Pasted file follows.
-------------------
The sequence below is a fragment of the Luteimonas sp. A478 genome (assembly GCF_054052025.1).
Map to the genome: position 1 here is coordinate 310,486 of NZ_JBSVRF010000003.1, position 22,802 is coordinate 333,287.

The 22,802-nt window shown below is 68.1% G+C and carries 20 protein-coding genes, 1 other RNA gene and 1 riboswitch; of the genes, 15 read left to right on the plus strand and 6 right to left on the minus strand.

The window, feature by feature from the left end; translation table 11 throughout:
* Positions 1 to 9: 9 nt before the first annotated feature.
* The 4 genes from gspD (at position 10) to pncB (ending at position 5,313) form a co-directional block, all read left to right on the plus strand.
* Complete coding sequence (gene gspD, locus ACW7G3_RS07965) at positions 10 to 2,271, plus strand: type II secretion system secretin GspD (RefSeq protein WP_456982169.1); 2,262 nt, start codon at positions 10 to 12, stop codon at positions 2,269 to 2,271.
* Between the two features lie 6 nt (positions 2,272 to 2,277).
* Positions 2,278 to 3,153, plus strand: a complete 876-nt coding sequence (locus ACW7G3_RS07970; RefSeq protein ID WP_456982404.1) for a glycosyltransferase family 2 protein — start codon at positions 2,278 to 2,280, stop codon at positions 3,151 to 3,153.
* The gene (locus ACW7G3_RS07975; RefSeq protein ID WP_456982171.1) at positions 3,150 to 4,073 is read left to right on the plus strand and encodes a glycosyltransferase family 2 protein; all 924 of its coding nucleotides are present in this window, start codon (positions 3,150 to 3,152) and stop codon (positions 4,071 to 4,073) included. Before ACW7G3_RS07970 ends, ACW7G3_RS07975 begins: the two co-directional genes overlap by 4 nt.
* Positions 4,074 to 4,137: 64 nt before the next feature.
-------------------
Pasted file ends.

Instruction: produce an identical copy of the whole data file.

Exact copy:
The sequence below is a fragment of the Luteimonas sp. A478 genome (assembly GCF_054052025.1).
Map to the genome: position 1 here is coordinate 310,486 of NZ_JBSVRF010000003.1, position 22,802 is coordinate 333,287.

The 22,802-nt window shown below is 68.1% G+C and carries 20 protein-coding genes, 1 other RNA gene and 1 riboswitch; of the genes, 15 read left to right on the plus strand and 6 right to left on the minus strand.

The window, feature by feature from the left end; translation table 11 throughout:
* Positions 1 to 9: 9 nt before the first annotated feature.
* The 4 genes from gspD (at position 10) to pncB (ending at position 5,313) form a co-directional block, all read left to right on the plus strand.
* Complete coding sequence (gene gspD, locus ACW7G3_RS07965) at positions 10 to 2,271, plus strand: type II secretion system secretin GspD (RefSeq protein WP_456982169.1); 2,262 nt, start codon at positions 10 to 12, stop codon at positions 2,269 to 2,271.
* Between the two features lie 6 nt (positions 2,272 to 2,277).
* Positions 2,278 to 3,153, plus strand: a complete 876-nt coding sequence (locus ACW7G3_RS07970; RefSeq protein ID WP_456982404.1) for a glycosyltransferase family 2 protein — start codon at positions 2,278 to 2,280, stop codon at positions 3,151 to 3,153.
* The gene (locus ACW7G3_RS07975; RefSeq protein ID WP_456982171.1) at positions 3,150 to 4,073 is read left to right on the plus strand and encodes a glycosyltransferase family 2 protein; all 924 of its coding nucleotides are present in this window, start codon (positions 3,150 to 3,152) and stop codon (positions 4,071 to 4,073) included. Before ACW7G3_RS07970 ends, ACW7G3_RS07975 begins: the two co-directional genes overlap by 4 nt.
* Positions 4,074 to 4,137: 64 nt before the next feature.